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"On my part, I remain committed to the process of dialogue. It is my firm belief that dialogue and a willingness to look with honesty and clarity at the reality of Tibet can lead us to a viable solution."

Opinion: Zhao Ziyang's Legacy -- A challenge to China's leadership

May 17, 2009

The Wall Street Journal Asia.
MAY 15, 2009

As the 20th anniversary of the Tiananmen Square
massacre approaches, that history remains as
dangerous as ever to China's leadership. The
soon-to-be-released memoirs of the late Zhao
Ziyang, who was secretary general of the
Communist Party during the student protests, show why.

Zhao was a champion of economic liberalization
and famous among China's farmers for his
agricultural reforms. In the spring of 1989, he
agreed with student demands for transparency,
less corruption and a freer press. As Bao Pu
explains in a nearby op-ed, Zhao's political
opponents ultimately outmaneuvered him, resulting
in Zhao's ouster from the Party, the tragic
events of June 4, 1989 and his 16-year house
arrest. After his purge, banners in Tiananmen
Square asked, "Zhao Ziyang, where are you?" He died in 2005.

Zhao's memoirs provide an insider's view of
events and serve as an indictment of the
Communist Party's stranglehold on power and the
statist economic model. Zhao was initially a
supporter of "soft authoritarianism." But he
understood the importance of economic reforms,
which he implemented as a provincial leader,
first in Guangdong and then in Sichuan province.

His policies, which included rolling back
agricultural collectivization, giving land rights
to farmers and lifting centrally planned
production quotas, were so immediately successful
at improving farmers' livelihoods that he earned
the rhyming epithet, "If you want to eat, look
for (Zhao) Ziyang." Zhao was also responsible for
opening up the eastern coastal region to trade
and development, a policy that laid the
foundation for China's export-led growth.

It was only after his house arrest that Zhao came
to believe economic liberalization was impossible
without political liberalization, particularly a
free press and an independent judiciary. "If a
country wishes to modernize, not only should it
implement a market economy, it must also adopt a
parliamentary democracy as its political system,"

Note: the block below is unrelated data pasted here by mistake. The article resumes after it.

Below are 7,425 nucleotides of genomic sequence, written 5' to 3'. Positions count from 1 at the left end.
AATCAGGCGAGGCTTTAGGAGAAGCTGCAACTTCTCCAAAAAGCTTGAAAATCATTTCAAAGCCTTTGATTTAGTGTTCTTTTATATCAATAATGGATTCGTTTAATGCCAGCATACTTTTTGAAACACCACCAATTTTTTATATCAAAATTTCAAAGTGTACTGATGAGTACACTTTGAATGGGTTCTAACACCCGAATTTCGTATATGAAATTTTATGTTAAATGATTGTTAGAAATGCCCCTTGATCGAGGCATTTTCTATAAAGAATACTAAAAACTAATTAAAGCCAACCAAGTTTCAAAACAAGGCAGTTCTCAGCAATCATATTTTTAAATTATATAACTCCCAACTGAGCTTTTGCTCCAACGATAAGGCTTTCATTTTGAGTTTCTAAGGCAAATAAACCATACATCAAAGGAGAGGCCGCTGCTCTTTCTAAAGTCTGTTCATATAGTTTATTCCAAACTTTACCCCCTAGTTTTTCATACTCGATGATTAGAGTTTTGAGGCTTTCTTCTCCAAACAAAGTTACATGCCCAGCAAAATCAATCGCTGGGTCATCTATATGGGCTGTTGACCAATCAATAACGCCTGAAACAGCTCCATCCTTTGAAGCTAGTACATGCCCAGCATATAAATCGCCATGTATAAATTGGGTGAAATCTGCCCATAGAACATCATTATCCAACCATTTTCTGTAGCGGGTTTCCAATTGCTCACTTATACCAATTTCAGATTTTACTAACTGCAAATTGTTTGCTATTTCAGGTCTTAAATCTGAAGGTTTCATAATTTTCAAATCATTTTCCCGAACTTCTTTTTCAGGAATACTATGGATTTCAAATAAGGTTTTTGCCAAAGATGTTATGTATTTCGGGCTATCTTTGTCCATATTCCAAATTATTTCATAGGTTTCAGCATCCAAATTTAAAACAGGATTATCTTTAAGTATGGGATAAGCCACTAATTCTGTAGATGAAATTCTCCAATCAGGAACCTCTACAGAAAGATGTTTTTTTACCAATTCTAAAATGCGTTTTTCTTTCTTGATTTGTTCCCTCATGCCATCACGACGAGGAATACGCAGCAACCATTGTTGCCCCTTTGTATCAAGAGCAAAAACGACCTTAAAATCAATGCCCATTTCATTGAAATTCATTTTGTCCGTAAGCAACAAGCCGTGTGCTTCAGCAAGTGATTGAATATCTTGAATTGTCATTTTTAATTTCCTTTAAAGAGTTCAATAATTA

he wrote in his memoirs. He believed that the
ultimate goal should be a parliamentary
democracy, which he saw as the system "that has
demonstrated the most vitality."

This represented a huge shift in his thinking. "I
once believed that people were masters of their
own affairs," he wrote, "not in the parliamentary
democracies of the developed nations in the West,
but only in the Soviet and socialist nations'
systems with a people's congress... This, in
fact, is not the case. The democratic systems of
our socialist nations are all just superficial;
they are not systems in which the people are in
charge, but rather are ruled by a few or even a single person."

The memoirs are pointed in their criticism of
China's leaders, not least Deng Xiaoping. Deng
was originally Zhao's mentor and appointed him to
carry out economic reforms, but in the memoirs
Zhao criticizes Deng's idea of political reform
as merely "a kind of administrative reform." What
Zhao describes as Deng's beliefs have since
become common dogma for China's top leaders:
"Deng believed that a precondition of reform was
an upholding of the Communist Party's one-party
rule. . . . Deng was particularly opposed to a
multiparty system, tripartite separation of
powers, and the parliamentary system of Western nations."

This isn't just a history exercise. China's
current leaders, including President Hu Jintao
and Prime Minister Wen Jiabao, owe their careers
to the political coup that took place in 1989.
Mr. Hu indirectly benefited when he was praised
for his bloody crackdown on protests in Tibet.
Mr. Wen, who once considered Zhao a mentor and
even accompanied him to Tiananmen Square to speak
to students, seems not to have been influenced by Zhao's political beliefs.

The English translation of Zhao's memoirs will be
published next week, followed by the release of
the Chinese-language version in Hong Kong later
this month. Instead of writing them down, Zhao
recorded the memoirs on tapes, hoping to
invalidate any claim by Beijing that his book is
a forgery; it's hard to argue with the authenticity of a voice.

In the Internet age, it's inevitable that Zhao's
memoirs will reach many in China. Among his
readers will be those who, inspired by the
students who died in Tiananmen Square on June
4,1989, look forward to the day when Zhao's dream
of democracy takes hold in their country.
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